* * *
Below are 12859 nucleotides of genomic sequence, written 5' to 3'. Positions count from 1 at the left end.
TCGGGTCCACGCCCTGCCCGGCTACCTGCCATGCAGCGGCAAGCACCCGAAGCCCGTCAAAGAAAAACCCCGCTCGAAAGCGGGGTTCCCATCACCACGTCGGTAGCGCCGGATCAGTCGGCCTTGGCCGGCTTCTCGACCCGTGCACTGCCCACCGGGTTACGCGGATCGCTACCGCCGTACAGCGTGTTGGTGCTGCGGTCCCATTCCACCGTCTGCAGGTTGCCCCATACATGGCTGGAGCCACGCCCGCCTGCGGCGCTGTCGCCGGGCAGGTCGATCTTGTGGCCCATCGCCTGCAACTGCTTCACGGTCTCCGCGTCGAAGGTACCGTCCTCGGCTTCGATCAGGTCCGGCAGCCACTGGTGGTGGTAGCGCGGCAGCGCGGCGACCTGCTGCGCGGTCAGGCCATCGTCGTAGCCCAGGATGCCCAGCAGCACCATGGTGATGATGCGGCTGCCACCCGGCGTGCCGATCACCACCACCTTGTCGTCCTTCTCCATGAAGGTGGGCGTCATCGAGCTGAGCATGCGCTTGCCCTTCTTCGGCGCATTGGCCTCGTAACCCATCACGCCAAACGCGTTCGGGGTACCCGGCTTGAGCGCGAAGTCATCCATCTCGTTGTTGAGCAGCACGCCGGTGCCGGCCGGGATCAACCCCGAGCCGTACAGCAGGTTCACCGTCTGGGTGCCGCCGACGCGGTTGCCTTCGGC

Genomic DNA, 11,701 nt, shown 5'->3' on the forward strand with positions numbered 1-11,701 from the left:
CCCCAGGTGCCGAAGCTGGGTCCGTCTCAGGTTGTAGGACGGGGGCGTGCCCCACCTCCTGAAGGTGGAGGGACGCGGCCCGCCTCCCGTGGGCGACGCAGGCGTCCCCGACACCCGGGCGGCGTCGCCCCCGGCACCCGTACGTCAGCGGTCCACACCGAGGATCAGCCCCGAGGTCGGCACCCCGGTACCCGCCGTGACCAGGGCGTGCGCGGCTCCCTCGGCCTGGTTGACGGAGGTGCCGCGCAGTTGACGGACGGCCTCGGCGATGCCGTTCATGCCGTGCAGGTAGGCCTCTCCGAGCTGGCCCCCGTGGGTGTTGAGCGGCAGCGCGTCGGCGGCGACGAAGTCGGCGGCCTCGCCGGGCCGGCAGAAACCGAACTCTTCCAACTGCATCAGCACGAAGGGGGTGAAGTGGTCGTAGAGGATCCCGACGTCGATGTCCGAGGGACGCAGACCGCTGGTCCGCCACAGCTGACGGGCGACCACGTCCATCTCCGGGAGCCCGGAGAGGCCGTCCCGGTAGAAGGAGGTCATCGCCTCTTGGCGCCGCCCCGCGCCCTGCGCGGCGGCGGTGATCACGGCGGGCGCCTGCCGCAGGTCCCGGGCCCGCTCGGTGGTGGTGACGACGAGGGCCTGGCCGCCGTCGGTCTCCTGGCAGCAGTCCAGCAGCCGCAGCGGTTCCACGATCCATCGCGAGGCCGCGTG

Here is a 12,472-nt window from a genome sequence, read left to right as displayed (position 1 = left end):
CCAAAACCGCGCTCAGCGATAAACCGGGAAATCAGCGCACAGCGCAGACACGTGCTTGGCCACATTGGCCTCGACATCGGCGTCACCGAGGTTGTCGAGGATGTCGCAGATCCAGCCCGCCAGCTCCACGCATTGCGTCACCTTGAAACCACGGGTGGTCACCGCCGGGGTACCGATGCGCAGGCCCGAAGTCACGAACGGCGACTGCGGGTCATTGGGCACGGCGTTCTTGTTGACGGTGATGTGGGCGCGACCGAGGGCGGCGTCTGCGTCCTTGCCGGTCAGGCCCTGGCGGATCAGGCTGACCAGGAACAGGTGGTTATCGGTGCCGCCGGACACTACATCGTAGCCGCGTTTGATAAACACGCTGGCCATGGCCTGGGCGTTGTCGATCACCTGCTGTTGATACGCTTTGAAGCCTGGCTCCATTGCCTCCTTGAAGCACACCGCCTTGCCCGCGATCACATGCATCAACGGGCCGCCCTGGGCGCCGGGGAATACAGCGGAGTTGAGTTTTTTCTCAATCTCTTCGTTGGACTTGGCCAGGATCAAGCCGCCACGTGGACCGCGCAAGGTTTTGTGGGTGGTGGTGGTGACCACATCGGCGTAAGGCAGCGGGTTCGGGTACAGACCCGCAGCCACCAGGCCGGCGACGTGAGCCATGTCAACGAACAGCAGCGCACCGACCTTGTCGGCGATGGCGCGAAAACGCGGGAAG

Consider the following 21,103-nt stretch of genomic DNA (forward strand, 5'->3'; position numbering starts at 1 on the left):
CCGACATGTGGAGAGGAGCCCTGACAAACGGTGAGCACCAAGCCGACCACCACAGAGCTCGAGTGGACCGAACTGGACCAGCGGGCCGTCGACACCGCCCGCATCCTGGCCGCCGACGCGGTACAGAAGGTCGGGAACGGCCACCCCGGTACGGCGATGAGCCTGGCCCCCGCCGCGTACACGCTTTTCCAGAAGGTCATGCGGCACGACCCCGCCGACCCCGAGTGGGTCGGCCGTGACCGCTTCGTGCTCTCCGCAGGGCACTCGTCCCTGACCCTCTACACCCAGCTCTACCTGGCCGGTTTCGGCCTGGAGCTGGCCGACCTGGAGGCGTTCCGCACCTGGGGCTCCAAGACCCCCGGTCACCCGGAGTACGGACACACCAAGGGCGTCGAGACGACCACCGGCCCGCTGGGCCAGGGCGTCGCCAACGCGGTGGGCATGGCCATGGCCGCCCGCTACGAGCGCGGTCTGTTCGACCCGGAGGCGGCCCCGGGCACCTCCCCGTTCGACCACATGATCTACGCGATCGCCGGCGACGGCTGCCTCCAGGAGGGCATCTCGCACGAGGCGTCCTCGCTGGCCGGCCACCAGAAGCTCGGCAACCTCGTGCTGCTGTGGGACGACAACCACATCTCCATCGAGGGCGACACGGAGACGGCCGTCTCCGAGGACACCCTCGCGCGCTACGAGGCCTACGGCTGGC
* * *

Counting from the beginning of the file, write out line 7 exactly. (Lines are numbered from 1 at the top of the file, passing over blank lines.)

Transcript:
Consider the following 21,103-nt stretch of genomic DNA (forward strand, 5'->3'; position numbering starts at 1 on the left):